I don't think there is a shortcut. I think you are going to have to deal with the deep psychological reasons behind this. It's most likely stuff from your childhood that you can't undo, but confronting the person who did it to me, and knowing they love me NOW, has done me a world of good. Well, most of the time. I used to struggle a lot with your exact dilemma. Now that I'm in a serious, secure relationship I don't blink if he doesn't call me back while he's on a business trip. However, there are still other things he does (unwittingly) that set off my insecurity alarm. My point is that it's a process, with no shortcuts.
posted by desjardins at 10:53 AM on August 3, 2007

I think you are going to have to deal with the deep psychological reasons behind this. It's most likely stuff from your childhood that you can't undo, but confronting the person who did it to me, and knowing they love me NOW, has done me a world of good.

It's not always that easy (except on TV). I suffer from separation anxiety, and yet I grew up in an incredibly loving home. Both my parents were attentive, supportive and there-for-me, yet I was a nervous kid -- the kind who got worried if his mom was ten minutes late picking him up after school.

I remember, when I went away to a week-long camp, being really scared that I'd return to find a family member had died. There was no rational reason for this fear. Everyone around me was in good health. In fact, there were no deaths in my family throughout my childhood. I even made it into my 20s with four living grandparents.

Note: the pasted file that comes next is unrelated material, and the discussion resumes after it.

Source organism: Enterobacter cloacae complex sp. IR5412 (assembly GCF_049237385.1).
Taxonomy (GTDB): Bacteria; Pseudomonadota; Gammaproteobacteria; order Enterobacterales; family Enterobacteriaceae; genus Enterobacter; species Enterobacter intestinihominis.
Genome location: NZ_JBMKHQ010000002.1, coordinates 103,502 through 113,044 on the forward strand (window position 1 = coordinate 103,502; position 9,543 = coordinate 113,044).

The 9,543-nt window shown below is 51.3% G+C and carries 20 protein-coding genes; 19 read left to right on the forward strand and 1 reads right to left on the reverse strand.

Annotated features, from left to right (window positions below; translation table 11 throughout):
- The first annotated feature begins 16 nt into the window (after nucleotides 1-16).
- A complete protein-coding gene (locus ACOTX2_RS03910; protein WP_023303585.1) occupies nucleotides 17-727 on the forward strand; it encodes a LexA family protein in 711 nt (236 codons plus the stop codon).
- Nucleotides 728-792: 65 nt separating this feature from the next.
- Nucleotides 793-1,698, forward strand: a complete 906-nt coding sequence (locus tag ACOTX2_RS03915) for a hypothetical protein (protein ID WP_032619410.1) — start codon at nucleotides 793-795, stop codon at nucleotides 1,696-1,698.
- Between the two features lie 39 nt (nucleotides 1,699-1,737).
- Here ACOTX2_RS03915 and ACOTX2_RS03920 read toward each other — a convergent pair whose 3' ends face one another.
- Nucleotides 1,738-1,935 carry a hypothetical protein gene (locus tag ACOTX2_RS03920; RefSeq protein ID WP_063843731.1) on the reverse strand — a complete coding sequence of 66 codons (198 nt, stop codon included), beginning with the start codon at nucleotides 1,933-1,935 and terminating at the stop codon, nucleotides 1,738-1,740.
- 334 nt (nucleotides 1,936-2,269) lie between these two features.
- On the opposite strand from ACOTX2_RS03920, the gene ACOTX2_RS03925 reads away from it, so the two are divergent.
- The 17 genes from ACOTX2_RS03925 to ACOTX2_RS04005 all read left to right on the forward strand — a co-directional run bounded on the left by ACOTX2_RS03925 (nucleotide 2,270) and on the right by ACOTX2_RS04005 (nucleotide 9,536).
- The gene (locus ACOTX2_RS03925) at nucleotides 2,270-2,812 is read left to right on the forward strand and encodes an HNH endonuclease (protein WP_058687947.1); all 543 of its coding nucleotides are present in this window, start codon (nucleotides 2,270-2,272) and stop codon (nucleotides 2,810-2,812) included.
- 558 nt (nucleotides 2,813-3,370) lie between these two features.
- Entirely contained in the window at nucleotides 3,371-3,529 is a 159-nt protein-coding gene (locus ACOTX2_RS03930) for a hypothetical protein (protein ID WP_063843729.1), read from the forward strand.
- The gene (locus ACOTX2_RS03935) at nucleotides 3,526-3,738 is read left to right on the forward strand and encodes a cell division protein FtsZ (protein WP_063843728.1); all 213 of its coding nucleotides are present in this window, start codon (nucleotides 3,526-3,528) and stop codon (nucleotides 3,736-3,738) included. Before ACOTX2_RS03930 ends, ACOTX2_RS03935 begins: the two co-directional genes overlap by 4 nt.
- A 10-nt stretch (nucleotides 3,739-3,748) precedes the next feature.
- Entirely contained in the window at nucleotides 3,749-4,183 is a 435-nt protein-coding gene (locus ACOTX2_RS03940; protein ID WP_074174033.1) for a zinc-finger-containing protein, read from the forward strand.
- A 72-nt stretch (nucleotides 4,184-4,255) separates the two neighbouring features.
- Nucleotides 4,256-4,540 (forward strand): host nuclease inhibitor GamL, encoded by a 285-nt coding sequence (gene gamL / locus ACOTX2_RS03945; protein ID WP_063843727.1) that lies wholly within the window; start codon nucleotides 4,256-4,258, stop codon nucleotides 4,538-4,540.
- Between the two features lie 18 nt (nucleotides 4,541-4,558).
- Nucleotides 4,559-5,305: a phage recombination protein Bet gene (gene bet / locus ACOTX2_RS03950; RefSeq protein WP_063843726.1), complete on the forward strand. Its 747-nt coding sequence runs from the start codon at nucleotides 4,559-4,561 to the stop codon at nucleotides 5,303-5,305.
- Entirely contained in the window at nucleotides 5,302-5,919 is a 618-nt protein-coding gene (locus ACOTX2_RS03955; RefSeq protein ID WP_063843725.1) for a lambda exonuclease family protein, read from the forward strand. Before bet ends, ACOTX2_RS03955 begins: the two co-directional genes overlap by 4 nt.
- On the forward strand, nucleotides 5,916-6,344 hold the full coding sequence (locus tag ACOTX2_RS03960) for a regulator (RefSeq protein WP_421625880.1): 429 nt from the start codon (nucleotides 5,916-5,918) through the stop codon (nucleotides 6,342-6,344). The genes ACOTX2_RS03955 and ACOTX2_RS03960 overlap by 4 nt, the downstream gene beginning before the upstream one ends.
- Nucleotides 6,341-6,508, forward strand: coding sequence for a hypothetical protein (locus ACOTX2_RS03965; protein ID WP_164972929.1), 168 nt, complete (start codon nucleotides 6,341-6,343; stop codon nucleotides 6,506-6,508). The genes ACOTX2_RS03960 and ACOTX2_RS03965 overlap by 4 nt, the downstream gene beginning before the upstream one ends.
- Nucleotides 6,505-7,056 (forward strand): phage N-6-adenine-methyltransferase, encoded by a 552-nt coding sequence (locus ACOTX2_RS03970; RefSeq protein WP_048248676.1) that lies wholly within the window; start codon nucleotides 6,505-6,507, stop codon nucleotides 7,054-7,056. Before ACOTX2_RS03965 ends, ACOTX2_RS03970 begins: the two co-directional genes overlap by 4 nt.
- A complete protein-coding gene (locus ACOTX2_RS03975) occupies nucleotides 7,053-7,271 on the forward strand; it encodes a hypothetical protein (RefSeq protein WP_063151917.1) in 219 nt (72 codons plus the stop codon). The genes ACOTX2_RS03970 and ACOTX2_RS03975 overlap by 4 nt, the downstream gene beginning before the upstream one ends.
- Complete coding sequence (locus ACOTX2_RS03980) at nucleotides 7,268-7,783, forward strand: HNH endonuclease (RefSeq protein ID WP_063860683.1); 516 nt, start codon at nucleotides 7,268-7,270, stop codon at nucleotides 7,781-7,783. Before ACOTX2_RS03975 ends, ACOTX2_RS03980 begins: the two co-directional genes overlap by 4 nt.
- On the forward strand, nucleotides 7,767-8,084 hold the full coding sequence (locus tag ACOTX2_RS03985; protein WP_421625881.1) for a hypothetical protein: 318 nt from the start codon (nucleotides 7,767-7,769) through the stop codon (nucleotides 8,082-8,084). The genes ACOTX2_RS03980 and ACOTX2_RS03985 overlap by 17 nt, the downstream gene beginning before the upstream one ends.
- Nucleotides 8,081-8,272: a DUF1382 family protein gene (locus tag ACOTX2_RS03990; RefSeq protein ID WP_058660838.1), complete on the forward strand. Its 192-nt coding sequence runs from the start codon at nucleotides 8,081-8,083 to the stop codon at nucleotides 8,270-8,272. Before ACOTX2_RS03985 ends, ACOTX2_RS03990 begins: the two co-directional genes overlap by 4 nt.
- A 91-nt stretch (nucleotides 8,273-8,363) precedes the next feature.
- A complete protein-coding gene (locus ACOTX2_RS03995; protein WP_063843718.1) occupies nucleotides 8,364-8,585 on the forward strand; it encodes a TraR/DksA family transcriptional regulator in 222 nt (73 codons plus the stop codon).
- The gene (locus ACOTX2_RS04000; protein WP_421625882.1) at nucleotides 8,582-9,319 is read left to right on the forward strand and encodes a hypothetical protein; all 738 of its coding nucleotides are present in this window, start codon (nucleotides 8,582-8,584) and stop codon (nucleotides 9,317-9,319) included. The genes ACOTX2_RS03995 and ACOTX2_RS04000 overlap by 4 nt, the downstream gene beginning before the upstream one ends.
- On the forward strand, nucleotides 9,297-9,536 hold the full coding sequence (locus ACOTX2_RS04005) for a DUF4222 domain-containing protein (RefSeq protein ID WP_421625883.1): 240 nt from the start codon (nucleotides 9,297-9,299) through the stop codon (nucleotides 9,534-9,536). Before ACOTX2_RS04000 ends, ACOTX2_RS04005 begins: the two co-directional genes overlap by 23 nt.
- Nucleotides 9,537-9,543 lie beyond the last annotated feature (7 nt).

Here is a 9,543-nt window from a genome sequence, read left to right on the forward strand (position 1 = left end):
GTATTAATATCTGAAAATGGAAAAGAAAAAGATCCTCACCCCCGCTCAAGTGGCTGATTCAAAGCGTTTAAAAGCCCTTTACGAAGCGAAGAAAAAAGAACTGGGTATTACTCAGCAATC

Why was I like that? Why -- for as long back as I can remember -- did I get nervous when important people weren't within eye-shot? Well, there is a possible explanation: I was a premature baby and I had to stay in the hospital for the first month of my life. So if you believe such things can affect your personality, maybe mine was affected. But, of course, I have no memory of this. And who am I going to confront about it? It's not a secret my parents kept from me, and it would be weird and untrue for me to tell them I was mad at them for leaving me in an incubator.

In any case, this is an issue I wrestle with every day. As I get older, I do get a bit better. I distance myself from communication devices (no checking messages every ten minutes!), get involved in activities and try to relax. I keep trying and failing to learn to meditate. One day I'll succeed. I know it will do me -- and maybe it could do anon -- a world of good.